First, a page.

Multiple regression analysis is an advanced statistical technique that uses more than one predictor, or independent variable, to examine the effects on a single outcome, or dependent variable. For example, a multiple regression model might examine average salaries (dependent variable) as a function of age, education, gender and experience (independent variables). Multiple regression calculates coefficients for each independent variable. The coefficient estimates the effect of a particular variable while holding constant the effects of other variables. Excel, the spreadsheet program in Microsoft’s popular Office software package, includes data analysis tools that enable it to conduct multiple regression analysis.
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Enter the data you will use to conduct your regression analysis into an Excel spreadsheet. You can enter the data by hand or import a data file from another source, such as an ASCII file or another spreadsheet, into Excel.
Unlock the Data Analysis tool from the add-ins menu and install it. Open Excel, click “Tools” and select “add-ins” from the drop-down menu that appears. A smaller window opens that displays a set of options. Check the box next to “Analysis ToolPak” and click “OK.” The Data Analysis option appears in your Tools menu, ready for use. If you are using Excel 2007, you can access the Data Analysis add-in by clicking the Microsoft Office button in the top left corner of an open Excel workbook. Click the button and then click “Excel Options.” A new window opens, displaying a set of options on the left side. Choose “Add-ins,” select “Analysis ToolPak” and click “OK.”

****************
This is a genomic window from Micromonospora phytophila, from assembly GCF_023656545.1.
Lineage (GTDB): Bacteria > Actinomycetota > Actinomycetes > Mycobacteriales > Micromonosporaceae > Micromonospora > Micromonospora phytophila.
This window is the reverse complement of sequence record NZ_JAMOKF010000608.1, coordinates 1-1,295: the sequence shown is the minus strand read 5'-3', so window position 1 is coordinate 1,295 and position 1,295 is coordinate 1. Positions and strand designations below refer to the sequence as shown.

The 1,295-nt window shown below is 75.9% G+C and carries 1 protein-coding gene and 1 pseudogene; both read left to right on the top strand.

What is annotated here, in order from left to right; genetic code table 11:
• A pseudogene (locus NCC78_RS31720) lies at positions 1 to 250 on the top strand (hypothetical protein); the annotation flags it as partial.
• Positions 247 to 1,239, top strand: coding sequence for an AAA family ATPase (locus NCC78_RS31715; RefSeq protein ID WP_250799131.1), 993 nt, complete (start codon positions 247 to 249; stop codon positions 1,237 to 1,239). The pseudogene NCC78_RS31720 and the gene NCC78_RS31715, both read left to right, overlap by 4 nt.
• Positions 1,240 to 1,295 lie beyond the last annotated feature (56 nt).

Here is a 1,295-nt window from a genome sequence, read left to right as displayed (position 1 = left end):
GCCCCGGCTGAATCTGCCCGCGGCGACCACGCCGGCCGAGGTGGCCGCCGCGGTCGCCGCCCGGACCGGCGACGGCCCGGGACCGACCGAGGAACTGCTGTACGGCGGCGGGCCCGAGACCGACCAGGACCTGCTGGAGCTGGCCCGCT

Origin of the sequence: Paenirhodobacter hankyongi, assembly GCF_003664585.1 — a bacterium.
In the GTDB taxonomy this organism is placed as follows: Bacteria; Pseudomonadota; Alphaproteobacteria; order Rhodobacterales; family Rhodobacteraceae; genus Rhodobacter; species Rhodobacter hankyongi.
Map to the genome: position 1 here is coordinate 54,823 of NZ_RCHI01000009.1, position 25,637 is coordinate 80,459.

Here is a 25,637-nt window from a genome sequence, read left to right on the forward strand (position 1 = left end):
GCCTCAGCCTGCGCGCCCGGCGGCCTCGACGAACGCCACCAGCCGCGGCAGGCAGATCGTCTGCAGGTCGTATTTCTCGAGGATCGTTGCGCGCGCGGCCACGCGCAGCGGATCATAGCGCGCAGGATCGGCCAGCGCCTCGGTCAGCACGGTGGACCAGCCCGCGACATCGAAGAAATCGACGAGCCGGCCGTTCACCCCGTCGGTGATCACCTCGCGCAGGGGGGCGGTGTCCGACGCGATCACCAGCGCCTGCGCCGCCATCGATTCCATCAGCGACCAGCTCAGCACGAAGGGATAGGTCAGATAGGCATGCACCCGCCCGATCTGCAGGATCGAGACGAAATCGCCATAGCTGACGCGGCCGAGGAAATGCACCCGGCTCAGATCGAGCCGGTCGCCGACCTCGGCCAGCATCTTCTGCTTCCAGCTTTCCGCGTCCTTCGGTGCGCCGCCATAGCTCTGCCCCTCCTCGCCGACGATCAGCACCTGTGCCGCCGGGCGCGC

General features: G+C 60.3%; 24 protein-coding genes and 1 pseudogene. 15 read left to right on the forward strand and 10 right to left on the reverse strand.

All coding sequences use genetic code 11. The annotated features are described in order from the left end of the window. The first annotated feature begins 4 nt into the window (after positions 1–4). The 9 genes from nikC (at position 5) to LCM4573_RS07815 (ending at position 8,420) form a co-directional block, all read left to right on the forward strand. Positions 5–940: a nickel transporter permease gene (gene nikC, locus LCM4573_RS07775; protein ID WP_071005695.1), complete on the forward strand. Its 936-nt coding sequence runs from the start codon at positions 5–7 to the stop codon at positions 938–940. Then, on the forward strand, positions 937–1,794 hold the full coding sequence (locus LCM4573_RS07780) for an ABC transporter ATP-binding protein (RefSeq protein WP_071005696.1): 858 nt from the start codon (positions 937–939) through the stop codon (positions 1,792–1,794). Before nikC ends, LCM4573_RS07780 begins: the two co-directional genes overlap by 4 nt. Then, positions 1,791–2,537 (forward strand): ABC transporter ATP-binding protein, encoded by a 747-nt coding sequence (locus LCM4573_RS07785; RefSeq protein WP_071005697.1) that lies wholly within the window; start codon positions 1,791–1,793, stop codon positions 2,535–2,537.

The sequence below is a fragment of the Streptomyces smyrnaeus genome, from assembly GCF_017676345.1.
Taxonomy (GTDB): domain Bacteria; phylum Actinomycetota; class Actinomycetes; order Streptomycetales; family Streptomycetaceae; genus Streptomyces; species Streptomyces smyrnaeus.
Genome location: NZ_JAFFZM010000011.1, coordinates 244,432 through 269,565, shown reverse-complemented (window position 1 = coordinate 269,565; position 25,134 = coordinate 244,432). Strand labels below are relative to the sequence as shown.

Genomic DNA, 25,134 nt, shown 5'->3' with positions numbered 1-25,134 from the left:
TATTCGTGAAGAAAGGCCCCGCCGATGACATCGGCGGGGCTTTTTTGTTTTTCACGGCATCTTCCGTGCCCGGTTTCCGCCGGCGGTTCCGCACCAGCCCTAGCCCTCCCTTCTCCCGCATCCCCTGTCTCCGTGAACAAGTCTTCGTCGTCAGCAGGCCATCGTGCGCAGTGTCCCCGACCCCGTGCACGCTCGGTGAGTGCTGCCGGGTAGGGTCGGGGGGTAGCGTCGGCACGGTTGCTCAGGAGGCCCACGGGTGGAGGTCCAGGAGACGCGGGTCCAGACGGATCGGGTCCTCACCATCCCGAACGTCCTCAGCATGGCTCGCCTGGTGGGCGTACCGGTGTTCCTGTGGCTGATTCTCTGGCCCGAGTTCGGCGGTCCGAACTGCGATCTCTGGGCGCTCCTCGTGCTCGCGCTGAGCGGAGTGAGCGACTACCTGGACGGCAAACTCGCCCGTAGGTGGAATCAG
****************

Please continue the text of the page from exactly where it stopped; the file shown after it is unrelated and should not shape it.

Click the Tools menu in Excel and select Data Analysis (in Excel 2007, click the “Data” tab and click the Data Analysis button). A window opens that displays a menu of analysis tools. Scroll to “Regression” and click “OK.”
Enter the values for dependent variable (Y) and independent variables (X) by clicking on the applicable cells and columns in your Excel data sheet. After selecting the ranges of data to be entered for analysis, click "OK." Excel runs the procedure and display your results on a new worksheet.
Examine your summary output, starting with the regression statistics at the top of your output. Note the value of R-square, which tells you what percentage of the variability in the dependent variable (for example, average salaries) is explained by your regression model. Then note the values of the coefficients and corresponding t-statistics and significance levels. A t-statistic of 2 or greater indicates statistical significance, meaning that the relationship between that independent variable and the dependent variable is likely not due to random chance.
Tips and warnings
- Because multiple regression requires more than one independent variable, the click-and-drag feature in Excel that specifies the values to be included in your regression analysis requires your independent variables to be in adjacent columns.
- Remember that statistical significance does not prove causation.
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